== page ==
Arts Benicia’s New Exhibit Continues 30th Year Celebration




Wanxin Zhang, What’s Up II, 2011

Image courtesy of Catharine Clark Gallery

 

Bay Area Clay: A Legacy of Social Consciousness, one of a series of special events put on by Arts Benicia as the organization celebrates its 30th year, opens October 14. This most recent exhibition features works by internationally recognized artists, curated by Lisa Reinertson, nationally known for her life-size figurative ceramic sculptures, and large-scale public sculptures cast in bronze. In addition to its gallery exhibitions and annual Art Auction, Arts Benicia kicked off a slate of “cultural collaborations” with other Benicia nonprofits such as the Benicia Unified School District, Benicia Historical Museum, City of Benicia and others.

The exhibition is supported in part by a $10,000 Art Works Grant to Arts Benicia from the National Endowment for the Arts. “Arts Benicia is grateful for NEA’s support of this exceptional exhibition,” said Executive Director Celeste Smeland. “The award is testimony to the importance of these artists and recognition of Arts Benicia’s leadership in bringing nationally recognized art to the community. We are pleased to have the opportunity to highlight the influential work of these clay artists.” The exhibit features works by Robert Arneson, Stephen de Staebler, Viola Frey, Arthur Gonzalez, Michelle Gregor, Marc Lancet, Mark Messenger, Richard Notkin, Lisa Reinertson, Richard Shaw, Ehren Tool, Monica Van Den Dool, Stan Welsh, and Wanxin Zhang. The selected artworks will be on view in the Arts Benicia gallery from October 14 through November 19.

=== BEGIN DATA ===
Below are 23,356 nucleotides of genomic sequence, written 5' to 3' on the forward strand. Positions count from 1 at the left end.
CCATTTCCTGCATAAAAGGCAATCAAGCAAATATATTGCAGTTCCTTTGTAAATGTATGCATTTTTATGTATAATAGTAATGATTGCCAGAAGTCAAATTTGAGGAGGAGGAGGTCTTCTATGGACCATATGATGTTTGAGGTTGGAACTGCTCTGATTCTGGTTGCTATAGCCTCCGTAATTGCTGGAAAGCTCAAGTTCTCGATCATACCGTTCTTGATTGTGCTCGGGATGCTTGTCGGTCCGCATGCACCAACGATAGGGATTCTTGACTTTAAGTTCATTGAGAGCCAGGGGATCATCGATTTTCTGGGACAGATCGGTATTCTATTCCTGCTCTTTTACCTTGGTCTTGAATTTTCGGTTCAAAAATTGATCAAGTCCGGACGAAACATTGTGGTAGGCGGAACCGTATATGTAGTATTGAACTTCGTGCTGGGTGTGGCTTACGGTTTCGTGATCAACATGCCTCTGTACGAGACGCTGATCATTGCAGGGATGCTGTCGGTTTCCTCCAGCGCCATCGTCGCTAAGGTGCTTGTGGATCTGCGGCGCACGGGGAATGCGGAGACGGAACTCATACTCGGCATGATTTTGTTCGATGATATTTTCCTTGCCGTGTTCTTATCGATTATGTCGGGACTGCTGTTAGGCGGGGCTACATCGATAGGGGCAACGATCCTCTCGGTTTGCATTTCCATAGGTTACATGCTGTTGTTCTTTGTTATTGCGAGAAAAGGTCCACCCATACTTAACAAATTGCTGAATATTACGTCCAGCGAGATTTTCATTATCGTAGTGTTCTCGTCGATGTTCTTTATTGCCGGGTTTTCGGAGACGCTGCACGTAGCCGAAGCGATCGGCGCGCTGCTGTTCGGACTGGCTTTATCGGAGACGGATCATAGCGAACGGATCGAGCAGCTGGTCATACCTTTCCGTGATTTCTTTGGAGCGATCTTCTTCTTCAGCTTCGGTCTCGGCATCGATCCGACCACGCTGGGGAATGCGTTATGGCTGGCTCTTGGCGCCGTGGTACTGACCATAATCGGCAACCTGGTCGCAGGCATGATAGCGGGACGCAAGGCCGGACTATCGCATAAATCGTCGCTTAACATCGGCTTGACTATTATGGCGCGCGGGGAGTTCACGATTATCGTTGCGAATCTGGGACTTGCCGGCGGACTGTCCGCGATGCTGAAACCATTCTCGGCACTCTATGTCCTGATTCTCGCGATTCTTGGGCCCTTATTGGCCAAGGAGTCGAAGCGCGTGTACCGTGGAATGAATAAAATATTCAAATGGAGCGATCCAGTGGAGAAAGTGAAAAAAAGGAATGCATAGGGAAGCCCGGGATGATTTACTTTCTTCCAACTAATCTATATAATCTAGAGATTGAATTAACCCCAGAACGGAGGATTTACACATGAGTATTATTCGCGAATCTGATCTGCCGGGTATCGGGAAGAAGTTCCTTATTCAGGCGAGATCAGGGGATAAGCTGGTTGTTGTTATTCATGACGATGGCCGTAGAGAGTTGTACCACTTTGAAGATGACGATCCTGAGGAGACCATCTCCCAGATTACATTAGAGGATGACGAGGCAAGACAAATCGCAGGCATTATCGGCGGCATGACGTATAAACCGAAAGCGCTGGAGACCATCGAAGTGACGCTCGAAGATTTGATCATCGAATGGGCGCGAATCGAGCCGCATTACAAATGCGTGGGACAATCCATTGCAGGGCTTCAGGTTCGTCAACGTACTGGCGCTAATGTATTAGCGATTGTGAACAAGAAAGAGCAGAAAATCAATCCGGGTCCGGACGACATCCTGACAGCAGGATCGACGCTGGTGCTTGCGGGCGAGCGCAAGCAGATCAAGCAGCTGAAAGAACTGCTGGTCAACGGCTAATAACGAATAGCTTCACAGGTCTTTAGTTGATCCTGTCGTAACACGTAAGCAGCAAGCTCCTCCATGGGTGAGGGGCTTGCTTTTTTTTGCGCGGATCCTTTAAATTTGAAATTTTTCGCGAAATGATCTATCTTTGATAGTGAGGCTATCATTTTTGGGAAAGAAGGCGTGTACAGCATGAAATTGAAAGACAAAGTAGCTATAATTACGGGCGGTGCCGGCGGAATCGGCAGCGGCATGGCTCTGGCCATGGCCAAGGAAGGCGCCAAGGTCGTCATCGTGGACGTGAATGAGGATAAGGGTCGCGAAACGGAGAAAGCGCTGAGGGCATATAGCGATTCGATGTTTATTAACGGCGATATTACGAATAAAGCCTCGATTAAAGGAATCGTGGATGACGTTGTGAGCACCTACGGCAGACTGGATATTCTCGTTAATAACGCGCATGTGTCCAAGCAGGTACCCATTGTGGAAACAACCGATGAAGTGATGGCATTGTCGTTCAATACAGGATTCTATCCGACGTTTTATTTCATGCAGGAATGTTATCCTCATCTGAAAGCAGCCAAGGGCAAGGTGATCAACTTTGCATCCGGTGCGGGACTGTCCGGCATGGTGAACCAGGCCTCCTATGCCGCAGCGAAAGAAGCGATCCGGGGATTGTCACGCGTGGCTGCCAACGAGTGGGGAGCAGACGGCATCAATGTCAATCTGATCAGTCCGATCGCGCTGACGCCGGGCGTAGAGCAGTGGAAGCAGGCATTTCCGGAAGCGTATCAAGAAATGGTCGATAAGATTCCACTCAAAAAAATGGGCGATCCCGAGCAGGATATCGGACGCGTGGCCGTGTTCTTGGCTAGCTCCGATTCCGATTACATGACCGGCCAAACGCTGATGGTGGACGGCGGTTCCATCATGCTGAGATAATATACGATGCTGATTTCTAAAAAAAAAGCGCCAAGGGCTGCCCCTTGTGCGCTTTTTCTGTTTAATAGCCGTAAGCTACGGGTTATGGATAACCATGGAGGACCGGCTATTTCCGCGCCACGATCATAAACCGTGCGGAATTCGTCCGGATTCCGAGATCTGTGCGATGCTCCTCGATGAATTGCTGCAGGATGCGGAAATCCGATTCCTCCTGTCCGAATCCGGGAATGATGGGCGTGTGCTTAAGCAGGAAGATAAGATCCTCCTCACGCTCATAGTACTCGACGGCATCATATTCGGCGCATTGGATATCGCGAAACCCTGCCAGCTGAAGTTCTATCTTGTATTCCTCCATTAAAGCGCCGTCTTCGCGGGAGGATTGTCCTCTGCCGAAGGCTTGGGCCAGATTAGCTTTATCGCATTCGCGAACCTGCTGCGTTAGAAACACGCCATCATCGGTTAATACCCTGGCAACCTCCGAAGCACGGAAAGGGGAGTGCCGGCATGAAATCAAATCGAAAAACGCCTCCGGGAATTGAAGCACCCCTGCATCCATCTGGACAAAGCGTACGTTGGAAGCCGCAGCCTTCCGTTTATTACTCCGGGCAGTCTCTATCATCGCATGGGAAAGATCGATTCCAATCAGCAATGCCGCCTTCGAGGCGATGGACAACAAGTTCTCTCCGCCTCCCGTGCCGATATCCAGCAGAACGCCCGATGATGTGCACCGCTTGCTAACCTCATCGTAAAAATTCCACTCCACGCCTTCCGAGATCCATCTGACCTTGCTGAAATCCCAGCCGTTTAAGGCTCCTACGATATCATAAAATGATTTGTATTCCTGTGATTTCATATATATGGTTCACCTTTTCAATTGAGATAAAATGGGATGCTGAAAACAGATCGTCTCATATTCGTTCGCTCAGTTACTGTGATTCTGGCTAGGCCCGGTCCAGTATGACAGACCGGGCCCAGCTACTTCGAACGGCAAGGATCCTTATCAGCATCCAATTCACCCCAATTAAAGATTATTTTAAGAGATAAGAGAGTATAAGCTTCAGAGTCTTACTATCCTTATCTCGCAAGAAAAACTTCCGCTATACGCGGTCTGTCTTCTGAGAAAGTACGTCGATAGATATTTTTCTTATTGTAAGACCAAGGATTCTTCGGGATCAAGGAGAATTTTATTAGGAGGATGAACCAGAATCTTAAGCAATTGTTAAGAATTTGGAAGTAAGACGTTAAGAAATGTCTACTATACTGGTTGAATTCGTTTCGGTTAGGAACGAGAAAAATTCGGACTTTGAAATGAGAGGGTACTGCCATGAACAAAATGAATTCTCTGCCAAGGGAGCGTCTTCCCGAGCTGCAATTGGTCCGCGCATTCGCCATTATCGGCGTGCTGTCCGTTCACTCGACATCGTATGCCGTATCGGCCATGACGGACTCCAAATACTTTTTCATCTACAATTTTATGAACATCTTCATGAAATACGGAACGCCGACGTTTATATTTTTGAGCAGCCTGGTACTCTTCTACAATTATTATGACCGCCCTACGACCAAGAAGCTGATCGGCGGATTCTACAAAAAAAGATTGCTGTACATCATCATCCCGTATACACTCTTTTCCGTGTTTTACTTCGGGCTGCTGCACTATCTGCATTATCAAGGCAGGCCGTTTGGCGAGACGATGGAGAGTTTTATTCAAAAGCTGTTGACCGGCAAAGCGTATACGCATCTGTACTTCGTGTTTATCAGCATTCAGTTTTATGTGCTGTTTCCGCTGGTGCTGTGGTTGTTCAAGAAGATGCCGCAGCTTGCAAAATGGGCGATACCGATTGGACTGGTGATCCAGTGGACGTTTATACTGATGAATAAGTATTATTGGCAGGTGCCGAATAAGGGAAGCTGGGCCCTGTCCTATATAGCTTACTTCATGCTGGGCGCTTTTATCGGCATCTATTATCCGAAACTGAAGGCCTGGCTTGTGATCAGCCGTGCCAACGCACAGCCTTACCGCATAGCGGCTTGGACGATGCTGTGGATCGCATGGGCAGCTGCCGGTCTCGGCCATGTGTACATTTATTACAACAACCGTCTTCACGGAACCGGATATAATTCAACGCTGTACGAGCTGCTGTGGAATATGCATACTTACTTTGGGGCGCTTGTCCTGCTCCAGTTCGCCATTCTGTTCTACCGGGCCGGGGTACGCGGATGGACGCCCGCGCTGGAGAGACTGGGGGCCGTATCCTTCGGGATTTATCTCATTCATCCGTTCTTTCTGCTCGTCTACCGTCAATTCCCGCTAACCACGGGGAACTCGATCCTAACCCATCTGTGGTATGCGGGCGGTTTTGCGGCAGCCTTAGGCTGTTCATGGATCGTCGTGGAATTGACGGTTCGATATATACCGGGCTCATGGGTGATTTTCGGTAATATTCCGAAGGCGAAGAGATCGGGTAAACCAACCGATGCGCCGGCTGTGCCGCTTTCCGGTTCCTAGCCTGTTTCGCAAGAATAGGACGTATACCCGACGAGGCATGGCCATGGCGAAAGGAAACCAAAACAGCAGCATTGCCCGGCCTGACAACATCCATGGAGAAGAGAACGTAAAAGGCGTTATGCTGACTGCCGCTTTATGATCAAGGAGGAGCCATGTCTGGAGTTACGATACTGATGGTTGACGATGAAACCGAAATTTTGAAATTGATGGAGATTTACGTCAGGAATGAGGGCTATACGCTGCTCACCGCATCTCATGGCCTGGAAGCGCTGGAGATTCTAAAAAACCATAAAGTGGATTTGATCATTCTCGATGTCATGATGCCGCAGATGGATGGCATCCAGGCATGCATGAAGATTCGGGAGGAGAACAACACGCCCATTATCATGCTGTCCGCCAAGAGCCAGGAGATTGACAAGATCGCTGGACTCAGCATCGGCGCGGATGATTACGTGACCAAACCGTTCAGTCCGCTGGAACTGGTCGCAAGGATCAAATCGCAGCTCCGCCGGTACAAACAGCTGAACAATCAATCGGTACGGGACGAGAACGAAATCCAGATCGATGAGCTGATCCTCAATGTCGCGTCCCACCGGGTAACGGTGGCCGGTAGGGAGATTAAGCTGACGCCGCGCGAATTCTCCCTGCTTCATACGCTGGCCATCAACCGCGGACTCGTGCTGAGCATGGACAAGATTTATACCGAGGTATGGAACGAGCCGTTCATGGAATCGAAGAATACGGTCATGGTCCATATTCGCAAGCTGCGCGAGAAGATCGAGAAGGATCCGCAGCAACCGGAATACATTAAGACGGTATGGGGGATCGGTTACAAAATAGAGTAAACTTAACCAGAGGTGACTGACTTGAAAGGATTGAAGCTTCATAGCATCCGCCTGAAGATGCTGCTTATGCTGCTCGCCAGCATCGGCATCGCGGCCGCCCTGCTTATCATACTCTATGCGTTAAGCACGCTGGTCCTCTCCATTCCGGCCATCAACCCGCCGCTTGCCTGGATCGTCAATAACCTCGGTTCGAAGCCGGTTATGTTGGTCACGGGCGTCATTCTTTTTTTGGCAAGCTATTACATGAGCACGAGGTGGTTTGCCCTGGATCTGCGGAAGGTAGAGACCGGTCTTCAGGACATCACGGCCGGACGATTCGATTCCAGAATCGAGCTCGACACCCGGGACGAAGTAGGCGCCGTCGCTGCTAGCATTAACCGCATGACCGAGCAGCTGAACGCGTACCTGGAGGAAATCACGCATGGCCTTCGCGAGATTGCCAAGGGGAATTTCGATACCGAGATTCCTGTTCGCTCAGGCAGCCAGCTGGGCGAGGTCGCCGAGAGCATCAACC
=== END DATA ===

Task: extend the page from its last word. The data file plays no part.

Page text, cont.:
Art © Artists’ Legacy Foundation/Licensed by VAGA, New York

Viola Frey, Deer, Endangered Animal Series, 1972-74


According to Mary Shaw, Arts Benicia’s exhibitions and programs manager, early Bay Area clay sculptors were addressing themes of the human condition reflected in the social and political issues of the times. By working in the medium of clay, which was outside of the “fine art establishment,” ceramic artists felt a great freedom of expression to respond to social issues such as the Vietnam War, the Civil Rights movement, and the Women’s Rights movement. Many of these artists were also teachers of a clay community that was blossoming in the Bay Area during this period. The exhibition focuses on how these pioneers of the Bay Area Ceramic Movement influenced several generations of West Coast clay sculptors, and how contemporary clay artists continue to bring their commentary on our current social, political, and environmental issues.

Activities in conjunction with this exhibition, free, open to the public:
           
Opening Reception, Sat. Oct. 14, 6-8pm

Family Art Day: Sun., Oct. 22, l-3pm

*Arts Benicia is wheelchair accessible from Jackson Street

Bay Area Clay: A Legacy of Social Consciousness

Lisa Reinertson, Curator
Oct. 14—Nov. 19, 2017

Arts Benicia
991 Tyler Street #114
Benicia, CA 94510
Wed.-Sun., 12–5pm

Funding for Bay Area Clay - a Legacy of Social Consciousness is supported in part by an award from the National Endowment for the Arts, a federal agency.

 

Add your comment: